Permanency Tip of the Week: Week 2 of 5 – Role of Education in Permanency
Addressing the absence of Permanency is NOT a Child Welfare problem. The role of Education in all phases of the Permanency process is to partner with the caregivers and allied professionals to create the sense of Permanency for the child so that he / she can feel socially, emotionally and cognitively secure enough to achieve their highest educational potential. Our Youth in foster care lose traction in their academic careers because of the frequent moves in school and caregivers. As noted in the Permanency success story below, once this sibling set found Permanency – they were quickly able to get back on track academically. On the journey towards securing Permanency, it is critically important to pay attention to the role that a solid connection with someone at their school can play in helping a child feel safe and secure.
Permanency Story of the Week: Siblings Make Educational Strides Since Finding Forever Family
A Wendy’s Wonderful Kids Adoption – Siblings Carter, Cynthia and Charlie were placed in foster care in 2009 after their parents were arrested for drug-related offenses. Their family history is full of physical and learning disabilities as well as health issues, and all of the children were academically delayed from a lack of active learning when they were younger.
When a Wendy’s Wonderful Kids recruiter intervened, he really got to know Carter, Cynthia and Charlie during weekly get-togethers, taught them what adoption meant, and found the right family for them. That family was the Shanahans. The siblings quickly formed strong bonds with the Shanahans and their educational delays have nearly disappeared since becoming a part of their family.
At their adoption, Carter spoke volumes for his siblings and himself when he smiled and said, “I get to be a Shanahan forever!”
Current Permanency Related Articles:
The difference a dedicated parent can make in the life of a child is no less significant if that child is 17 days old or 17 years old. And to a child who has endured the trauma of being permanently removed from the care of his or her biological family, who was placed into state care with the expectation that they would be given a more secure, safer situation, the need for that protection is all the more urgent. Adopting a 17-year-old isn’t about giving them the childhood they never had crammed into one year; it’s about giving them a family to turn to for the rest of their life. And we never, ever outgrow the need for a family.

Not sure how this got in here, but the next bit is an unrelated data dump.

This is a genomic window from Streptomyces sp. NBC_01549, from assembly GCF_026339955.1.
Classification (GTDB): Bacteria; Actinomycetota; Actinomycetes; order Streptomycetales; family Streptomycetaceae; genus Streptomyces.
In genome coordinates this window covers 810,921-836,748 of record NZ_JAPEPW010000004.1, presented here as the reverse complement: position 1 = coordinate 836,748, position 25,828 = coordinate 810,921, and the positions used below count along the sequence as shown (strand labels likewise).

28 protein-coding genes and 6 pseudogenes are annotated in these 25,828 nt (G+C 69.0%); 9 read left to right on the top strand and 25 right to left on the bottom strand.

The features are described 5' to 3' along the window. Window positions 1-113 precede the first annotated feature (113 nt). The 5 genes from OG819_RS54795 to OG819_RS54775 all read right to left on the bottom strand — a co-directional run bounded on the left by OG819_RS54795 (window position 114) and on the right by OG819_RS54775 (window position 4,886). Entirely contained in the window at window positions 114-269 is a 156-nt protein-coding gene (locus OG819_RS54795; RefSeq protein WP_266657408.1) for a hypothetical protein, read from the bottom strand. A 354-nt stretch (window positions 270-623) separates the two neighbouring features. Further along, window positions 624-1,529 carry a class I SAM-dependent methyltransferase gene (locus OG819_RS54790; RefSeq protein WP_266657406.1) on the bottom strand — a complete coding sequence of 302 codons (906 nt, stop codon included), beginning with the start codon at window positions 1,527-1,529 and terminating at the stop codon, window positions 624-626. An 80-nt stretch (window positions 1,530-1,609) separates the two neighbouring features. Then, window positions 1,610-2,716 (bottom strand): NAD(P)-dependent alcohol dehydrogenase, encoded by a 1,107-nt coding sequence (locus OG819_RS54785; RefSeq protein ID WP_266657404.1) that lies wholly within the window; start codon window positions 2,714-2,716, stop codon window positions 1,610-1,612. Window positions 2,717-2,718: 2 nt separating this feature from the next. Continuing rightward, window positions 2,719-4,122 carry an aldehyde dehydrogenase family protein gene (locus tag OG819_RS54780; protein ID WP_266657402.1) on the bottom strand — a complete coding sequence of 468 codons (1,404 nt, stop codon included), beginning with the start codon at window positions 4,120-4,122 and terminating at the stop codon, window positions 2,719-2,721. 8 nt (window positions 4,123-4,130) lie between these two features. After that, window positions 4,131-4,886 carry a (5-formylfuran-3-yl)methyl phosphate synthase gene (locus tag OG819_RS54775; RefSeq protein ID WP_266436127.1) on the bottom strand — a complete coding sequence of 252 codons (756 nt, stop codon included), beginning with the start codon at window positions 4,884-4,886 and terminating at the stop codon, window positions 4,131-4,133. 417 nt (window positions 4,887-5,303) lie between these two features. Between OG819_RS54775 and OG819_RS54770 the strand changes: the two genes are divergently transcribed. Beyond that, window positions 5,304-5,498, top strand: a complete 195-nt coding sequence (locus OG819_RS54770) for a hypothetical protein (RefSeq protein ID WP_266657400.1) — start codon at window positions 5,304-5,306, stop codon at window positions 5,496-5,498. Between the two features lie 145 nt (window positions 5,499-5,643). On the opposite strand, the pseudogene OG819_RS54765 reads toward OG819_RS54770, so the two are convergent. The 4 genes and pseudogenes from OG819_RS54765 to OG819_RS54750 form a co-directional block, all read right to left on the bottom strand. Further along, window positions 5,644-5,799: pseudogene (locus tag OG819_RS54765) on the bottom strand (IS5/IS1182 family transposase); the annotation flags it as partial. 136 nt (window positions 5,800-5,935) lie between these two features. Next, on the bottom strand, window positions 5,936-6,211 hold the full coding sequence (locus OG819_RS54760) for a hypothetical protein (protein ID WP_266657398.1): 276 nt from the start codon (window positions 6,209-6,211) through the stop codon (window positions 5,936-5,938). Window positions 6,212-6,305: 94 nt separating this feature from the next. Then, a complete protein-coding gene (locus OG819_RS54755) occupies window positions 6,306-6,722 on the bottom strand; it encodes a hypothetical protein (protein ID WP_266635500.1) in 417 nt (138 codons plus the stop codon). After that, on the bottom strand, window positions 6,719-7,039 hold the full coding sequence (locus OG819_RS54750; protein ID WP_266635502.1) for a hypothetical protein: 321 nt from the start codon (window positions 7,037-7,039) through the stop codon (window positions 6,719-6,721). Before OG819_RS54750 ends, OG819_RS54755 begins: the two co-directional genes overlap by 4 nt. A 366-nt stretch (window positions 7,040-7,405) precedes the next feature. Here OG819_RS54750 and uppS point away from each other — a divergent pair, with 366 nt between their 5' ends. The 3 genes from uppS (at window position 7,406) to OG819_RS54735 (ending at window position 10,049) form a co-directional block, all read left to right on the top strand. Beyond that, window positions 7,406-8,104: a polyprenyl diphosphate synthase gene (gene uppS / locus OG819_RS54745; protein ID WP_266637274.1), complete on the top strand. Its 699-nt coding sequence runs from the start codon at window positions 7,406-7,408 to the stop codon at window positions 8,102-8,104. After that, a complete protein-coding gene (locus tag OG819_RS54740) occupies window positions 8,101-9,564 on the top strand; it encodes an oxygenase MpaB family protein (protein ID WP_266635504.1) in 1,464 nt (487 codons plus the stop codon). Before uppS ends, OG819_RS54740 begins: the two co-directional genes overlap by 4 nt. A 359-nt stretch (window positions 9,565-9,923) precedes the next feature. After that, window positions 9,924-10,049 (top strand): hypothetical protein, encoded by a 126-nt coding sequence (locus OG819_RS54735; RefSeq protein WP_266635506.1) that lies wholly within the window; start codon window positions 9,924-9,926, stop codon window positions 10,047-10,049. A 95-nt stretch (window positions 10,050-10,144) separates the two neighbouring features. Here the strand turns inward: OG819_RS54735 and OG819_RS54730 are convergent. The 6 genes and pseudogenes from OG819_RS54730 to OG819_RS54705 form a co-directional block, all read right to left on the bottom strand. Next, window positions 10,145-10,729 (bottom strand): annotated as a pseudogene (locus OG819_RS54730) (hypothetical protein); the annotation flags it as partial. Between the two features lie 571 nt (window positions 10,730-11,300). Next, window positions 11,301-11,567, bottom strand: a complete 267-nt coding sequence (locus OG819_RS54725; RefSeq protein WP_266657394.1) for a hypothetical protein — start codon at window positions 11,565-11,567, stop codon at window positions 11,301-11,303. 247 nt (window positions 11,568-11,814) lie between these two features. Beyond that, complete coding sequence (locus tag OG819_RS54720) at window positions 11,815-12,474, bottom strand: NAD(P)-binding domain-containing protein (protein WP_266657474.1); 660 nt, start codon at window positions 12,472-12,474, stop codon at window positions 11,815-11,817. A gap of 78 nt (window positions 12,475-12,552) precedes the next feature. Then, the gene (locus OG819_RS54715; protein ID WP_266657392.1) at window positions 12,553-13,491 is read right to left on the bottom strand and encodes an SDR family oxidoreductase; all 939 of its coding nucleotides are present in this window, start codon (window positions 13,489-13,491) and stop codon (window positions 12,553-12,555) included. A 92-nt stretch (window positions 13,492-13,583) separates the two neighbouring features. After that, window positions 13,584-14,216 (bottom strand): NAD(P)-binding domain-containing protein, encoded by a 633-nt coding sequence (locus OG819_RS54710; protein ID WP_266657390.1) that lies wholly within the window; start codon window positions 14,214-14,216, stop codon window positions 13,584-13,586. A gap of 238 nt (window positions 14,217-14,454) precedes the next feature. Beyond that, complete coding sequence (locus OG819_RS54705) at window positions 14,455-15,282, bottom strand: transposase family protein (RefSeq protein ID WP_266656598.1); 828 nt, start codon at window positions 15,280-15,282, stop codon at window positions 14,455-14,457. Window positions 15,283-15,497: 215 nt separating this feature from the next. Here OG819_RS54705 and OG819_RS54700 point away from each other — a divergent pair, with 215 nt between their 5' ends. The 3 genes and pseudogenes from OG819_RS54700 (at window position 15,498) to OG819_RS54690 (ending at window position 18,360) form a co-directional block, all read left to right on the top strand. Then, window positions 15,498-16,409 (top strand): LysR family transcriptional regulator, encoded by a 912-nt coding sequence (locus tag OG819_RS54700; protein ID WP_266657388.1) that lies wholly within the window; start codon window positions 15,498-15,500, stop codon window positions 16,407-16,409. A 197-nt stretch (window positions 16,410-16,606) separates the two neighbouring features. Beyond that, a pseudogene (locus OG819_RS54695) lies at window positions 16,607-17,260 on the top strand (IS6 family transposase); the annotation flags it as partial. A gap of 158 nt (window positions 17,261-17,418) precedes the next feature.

Late Discovery Adoption (LDA) refers to a person learning in adulthood that they were adopted as children. Those of us who discovered their adoption status as adults are sometimes called late discovery adoptees, or LDAs, though not everyone embraces this label.
November is National Adoption Month and the U.S. Department of Health and Human Services, AdoptUSKids, and the Ad Council have created a new PSA campaign that encourages prospective parents to adopt older youth from foster care.
Right now our Online Chapter is building A Home Within, and we invite you to join us. As the only national nonprofit focused exclusively on meeting the emotional needs of foster youth, A Home Within asks therapists to see one current or former foster youth in weekly pro bono therapy…By providing one lasting, healthy relationship you can help a young person escape the cycle of chronic loss. Even after one year, the youth we serve experience statistically significant reductions in anxiety, depression, and dissociative disorders.
BEHIND a half-century of policies to promote child development, there lies an assumption: that children are essentially equally affected by the environments they grow up in, and that positive interventions like preschool education should therefore help all children. But what if this isn’t true?
Evidence suggests that some children are — in one frequently used metaphor — like delicate orchids; they quickly wither if exposed to stress and deprivation, but blossom if given a lot of care and support. Others are more like dandelions; they prove resilient to the negative effects of adversity, but at the same time do not particularly benefit from positive experiences. In this sense, resilience, long thought to be an exclusively beneficial characteristic, is actually a double-edged sword.